By Mayank Jain:
Development. One mention of this word and there will be claims to fame. Delhi metro, Solar powered villages, MNREGA; there are multiple contenders. But have we reached anywhere when it comes to changing the life of that person on the road who often goes to sleep hungry. The reality is darker than we think it is.
The truth is that women are harassed in the supposedly ‘safe’ metro trains on a daily basis, and gender equality is a far cry. Moreover, 1/3rd of the world’s 1.2 billion extremely poor, reside in ourÂ country and unemployment has begunÂ to rise since 2011. Why then do we have big hopes from ourselves? When even basic structures are not in place, aren’t we expecting too much from ourselves by hoping to achieve the Millennium Development Goals? The beginning was noble, almost 180+ countries joined in the goals with a promise of development and equity all around the world and it was not just in a few concentrated power centres. But, it is extremely important to analyze where we stand now and how do we plan to proceed from here.
Youth Ki Awaaz, thus hosted a hangout in association with Oxfam India and Wada Na Todo Abhiyaan with a panel of experts to discuss the way ahead for India toÂ achieve these development goals.
The conversation was lively and went beyond the surface of jargon. Among the participants, we had Dr. Shashi Tharoor (Member of Parliament); Shireen Miller (Director of Advocacy, Save the Children, India); Amitabh Beher (Executive Director, National Foundation of India); Paul Divakar (General Secretary of National Campaign, NCDHR); Parvinder Singh (National Campaigns Manager, Oxfam India). Vimlendu Jha (Sweccha) moderated the discussion.Â Primary education was taken up first since enrolment has climbed up to 98% but children drop out of schools and the rate hasn’t been arrested well. Dr. Shashi Tharoor took the lead on the question and discussed how dropout rates climb to over 60% as we move beyond primary levels. “MDGs were focused on primary education so that every child has at least a minimum level of awareness and initiation in education,” he clarified.
The pertinent issue of gender equality and empowerment was also discussed since purely material ‘development’ is doing too little to improve inclusivity and representation. Marginalized communities suffer the same fate of remaining eons away from being the beneficiaries of tons of schemes and policies that come with the misnomer ‘public welfare’.
Paul Divakar spoke about the need to improve policy making and bringing government accountability under the aegis of the constitution if we aim for responsible decision making. He also highlighted the missing framework of ethics and inclusivity amidst the entire the hullabaloo about financing and fiscal responsibility which deprives communities of their rights.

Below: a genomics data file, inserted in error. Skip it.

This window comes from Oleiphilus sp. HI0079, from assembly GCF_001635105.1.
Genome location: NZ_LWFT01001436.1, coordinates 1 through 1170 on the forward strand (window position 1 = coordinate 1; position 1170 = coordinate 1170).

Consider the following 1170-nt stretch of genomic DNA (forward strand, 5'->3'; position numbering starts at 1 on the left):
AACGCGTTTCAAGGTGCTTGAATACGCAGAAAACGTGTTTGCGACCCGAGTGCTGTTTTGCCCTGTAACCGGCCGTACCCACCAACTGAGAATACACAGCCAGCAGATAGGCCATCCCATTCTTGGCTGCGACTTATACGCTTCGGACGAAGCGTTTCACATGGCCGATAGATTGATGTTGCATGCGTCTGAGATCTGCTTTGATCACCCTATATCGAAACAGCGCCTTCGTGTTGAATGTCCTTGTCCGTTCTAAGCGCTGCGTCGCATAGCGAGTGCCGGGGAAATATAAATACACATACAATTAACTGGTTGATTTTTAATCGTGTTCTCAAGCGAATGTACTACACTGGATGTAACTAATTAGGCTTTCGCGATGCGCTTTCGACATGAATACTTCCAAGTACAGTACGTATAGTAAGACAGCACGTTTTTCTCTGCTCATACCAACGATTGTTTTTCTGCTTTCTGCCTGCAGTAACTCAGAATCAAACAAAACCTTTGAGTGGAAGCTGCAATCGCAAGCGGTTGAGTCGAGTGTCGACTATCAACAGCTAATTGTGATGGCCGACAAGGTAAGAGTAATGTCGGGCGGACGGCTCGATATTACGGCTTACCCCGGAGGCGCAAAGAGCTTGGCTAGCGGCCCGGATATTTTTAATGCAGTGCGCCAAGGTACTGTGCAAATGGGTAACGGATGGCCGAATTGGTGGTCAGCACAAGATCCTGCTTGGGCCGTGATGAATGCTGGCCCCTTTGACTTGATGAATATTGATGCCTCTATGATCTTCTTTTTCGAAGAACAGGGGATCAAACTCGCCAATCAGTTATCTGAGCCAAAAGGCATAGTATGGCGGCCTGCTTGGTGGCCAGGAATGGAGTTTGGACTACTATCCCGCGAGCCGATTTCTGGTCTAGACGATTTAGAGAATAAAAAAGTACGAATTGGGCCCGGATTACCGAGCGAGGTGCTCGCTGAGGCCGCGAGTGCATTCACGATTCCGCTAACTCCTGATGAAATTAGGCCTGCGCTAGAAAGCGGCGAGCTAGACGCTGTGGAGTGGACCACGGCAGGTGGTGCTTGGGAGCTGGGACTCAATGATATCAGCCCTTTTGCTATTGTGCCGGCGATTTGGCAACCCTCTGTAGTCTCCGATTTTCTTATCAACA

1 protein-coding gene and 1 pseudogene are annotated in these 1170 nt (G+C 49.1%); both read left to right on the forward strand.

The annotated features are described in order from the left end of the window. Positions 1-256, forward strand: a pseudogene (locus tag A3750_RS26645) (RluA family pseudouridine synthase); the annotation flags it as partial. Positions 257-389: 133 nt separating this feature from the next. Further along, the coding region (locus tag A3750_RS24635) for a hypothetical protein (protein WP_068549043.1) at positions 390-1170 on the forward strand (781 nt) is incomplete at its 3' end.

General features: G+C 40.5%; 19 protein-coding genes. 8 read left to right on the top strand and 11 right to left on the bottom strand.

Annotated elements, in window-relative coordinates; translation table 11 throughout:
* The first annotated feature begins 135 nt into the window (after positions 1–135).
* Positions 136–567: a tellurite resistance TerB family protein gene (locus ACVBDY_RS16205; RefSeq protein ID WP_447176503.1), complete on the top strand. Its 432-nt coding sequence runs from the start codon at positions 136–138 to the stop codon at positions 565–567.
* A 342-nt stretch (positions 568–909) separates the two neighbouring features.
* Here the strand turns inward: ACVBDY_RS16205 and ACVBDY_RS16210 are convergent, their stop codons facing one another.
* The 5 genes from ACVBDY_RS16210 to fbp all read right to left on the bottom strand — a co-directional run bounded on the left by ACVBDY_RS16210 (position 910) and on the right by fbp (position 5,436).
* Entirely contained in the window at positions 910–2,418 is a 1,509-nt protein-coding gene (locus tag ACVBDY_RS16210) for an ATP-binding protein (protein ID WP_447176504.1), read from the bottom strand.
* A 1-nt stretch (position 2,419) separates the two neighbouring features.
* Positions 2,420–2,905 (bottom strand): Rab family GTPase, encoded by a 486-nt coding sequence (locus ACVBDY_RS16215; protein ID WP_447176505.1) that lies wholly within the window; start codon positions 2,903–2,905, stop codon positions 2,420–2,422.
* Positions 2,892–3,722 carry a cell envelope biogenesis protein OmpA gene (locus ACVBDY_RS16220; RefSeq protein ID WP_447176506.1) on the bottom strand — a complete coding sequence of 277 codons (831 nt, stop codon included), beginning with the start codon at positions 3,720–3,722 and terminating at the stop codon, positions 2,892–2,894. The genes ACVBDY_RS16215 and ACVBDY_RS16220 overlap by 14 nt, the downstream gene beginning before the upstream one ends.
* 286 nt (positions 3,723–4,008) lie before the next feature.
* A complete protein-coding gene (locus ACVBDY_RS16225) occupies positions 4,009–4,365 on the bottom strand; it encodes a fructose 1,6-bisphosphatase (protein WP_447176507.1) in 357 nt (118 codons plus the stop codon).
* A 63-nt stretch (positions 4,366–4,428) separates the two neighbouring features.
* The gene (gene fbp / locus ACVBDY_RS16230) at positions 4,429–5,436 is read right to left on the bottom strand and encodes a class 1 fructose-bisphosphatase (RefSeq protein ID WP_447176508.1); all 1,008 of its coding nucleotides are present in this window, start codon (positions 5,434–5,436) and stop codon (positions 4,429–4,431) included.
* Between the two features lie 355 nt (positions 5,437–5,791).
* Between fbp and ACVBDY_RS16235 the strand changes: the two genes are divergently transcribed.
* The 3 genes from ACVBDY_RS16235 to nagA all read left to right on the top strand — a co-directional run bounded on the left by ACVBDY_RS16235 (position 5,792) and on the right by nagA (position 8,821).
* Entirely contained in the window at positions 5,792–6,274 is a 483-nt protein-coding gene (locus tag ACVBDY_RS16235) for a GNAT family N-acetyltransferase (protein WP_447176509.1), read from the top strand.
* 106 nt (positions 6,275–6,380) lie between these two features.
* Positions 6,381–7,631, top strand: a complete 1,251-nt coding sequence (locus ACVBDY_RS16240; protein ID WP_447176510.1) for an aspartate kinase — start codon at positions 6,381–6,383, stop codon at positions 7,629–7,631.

The conversation posed many important contradictions in the middle of debate and finding solutions to them is the key to achieve our development goals. Shireen Miller, Director of Policy and Advocacy at Save The Children India spoke about a similar contradiction which we see in the education system today. Enrolment has improved but children are neither staying in schools nor are they receiving quality education. She highlighted the culprits, “Mortality, health and education mirror the inequalities present in the country.”
Parvinder Singh who heads campaigns at Oxfam India highlighted the fact that inequality is not a part of the discussion yet. We see it as a far-fetched problem that affect us but Parvinder rightly pointed out that it robs people off their rights and voices. What we need is an engaging, inclusive debate on the way forward so that the goal achievement doesn’t become a functional process. We set these goals for human development; not only is it crucial but absolutely necessary that lives change for the worst hit if we dream of an equitable and just society.
A pertinent question is always raised about the missing elements of feasibility and reality from the Millennium Development Goals and if they are any more useful than hundreds of false promises that policy makers are in the business of making every day.
Dr. Shashi Tharoor informed about the aim of MDGs to push countries to do ‘something’ rather than nothing and they were never expected to fulfil all their goals. The process has begun and it will reach the due end in sometime but we have definitely made some progress, as it appears. These are “Millennium Development Aspirations, made to achieve over the long run.”
Amitabh Beher from National Foundation for India had another perspective to offer on the viability of MDGs. “MDGs are minimum goals for human development and should have been achieved. We should not be the ones making the moral choice of ‘who goes to sleep hungry tonight’.”
The important thing is to discuss and debate to keep the momentum going. We have come a long way but the way ahead is even longer and steep. Till the glass is full, it is always half empty.